In 1918 a flu epidemic hit, the University was closed for two months, and Pembina Hall was used as a municipal hospital, isolation unit, and morgue. Over three hundred people were admitted and at least 72 people died in the building. Muir Edwards, a volunteer admitting officer and U of A professor, died of the flu on his 39th birthday Nov 14th, 1918, after helping the sick there.
Pembina became a women's residence in 1919. It was home to a women's club called the Wauneita Society whose motto was "Each for All, and All for Each" and translated into Cree by fellow student Roy Mitchell as "Payuk uche kukeyow mena kukeyow uche payuk." The wording was chiselled above the north and south angled entrance doors.
During the Second World War the building was home to the Royal Canadian Air Force Initial Training School Number 4. A propeller that hangs in the building was a gift of Group Captain J Hutchinson and said to be from the first airplane to cross the hump to China.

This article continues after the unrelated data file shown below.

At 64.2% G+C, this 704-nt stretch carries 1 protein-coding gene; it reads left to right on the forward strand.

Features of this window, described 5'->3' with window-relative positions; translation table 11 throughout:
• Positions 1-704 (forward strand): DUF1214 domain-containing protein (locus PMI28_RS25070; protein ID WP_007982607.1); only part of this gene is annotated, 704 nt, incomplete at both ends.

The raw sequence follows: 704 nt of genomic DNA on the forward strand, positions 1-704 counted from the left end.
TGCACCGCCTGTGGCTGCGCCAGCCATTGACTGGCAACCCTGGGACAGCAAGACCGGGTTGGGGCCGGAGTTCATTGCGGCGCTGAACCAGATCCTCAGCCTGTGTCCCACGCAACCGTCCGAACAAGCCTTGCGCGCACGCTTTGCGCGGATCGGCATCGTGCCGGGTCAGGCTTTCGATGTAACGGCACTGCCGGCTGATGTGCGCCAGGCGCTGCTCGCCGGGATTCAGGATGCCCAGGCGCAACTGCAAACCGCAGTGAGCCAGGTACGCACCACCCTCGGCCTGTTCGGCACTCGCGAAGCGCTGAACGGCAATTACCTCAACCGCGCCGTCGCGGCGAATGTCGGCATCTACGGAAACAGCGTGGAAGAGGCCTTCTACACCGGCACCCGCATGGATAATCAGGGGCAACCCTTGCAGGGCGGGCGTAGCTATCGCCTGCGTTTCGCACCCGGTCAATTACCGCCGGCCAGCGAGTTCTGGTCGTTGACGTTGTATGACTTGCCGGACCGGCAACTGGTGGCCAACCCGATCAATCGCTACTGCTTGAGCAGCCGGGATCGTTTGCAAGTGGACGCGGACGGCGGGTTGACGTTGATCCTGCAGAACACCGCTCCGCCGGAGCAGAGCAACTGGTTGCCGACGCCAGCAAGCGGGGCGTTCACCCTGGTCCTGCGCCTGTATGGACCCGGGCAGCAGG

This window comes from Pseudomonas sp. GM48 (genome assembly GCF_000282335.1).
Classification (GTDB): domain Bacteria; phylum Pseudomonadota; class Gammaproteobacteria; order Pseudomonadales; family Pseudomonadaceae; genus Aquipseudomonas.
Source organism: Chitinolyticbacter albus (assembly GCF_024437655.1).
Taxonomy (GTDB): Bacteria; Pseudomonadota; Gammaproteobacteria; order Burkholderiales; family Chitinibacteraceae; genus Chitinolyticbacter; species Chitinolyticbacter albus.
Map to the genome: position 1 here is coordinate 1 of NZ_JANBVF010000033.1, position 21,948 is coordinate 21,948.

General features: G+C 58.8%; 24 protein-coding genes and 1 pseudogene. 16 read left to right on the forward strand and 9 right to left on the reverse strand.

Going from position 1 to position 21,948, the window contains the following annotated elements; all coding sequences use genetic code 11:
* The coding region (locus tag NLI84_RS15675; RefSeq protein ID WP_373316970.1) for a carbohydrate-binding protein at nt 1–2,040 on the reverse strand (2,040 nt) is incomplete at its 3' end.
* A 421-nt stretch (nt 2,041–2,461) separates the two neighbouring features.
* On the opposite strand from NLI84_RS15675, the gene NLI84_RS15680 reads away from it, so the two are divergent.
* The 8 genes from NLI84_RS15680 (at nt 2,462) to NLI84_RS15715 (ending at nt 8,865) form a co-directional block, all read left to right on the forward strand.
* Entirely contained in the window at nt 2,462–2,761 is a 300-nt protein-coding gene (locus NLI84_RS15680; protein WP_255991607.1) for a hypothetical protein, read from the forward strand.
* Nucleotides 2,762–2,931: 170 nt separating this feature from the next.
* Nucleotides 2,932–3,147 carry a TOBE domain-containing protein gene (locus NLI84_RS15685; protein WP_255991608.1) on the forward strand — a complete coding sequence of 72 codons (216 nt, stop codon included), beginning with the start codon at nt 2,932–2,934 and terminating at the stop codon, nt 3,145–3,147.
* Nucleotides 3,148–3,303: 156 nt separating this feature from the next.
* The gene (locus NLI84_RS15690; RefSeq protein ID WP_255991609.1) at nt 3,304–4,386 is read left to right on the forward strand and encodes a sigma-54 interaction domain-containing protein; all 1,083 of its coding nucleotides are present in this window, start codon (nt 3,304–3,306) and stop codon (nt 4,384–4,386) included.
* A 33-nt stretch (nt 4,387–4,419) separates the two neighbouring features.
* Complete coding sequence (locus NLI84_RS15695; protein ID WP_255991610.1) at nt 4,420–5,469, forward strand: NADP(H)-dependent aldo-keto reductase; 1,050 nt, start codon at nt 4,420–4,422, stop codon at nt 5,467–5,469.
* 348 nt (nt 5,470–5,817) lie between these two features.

Pembina Hall was nearly slated for demolition in the 1970s and actually condemned in 1974. The building was saved from the wrecking ball and became a mature students' residence in 1975, a graduate students' residence in 2003, and used for academic office space in 2006.
Recently renovated, the building is now home to the School of Native Studies. #Alberta #Canada #Edmonton #North_Campus #Pembina_Hall #U_of_A #University_of_Alberta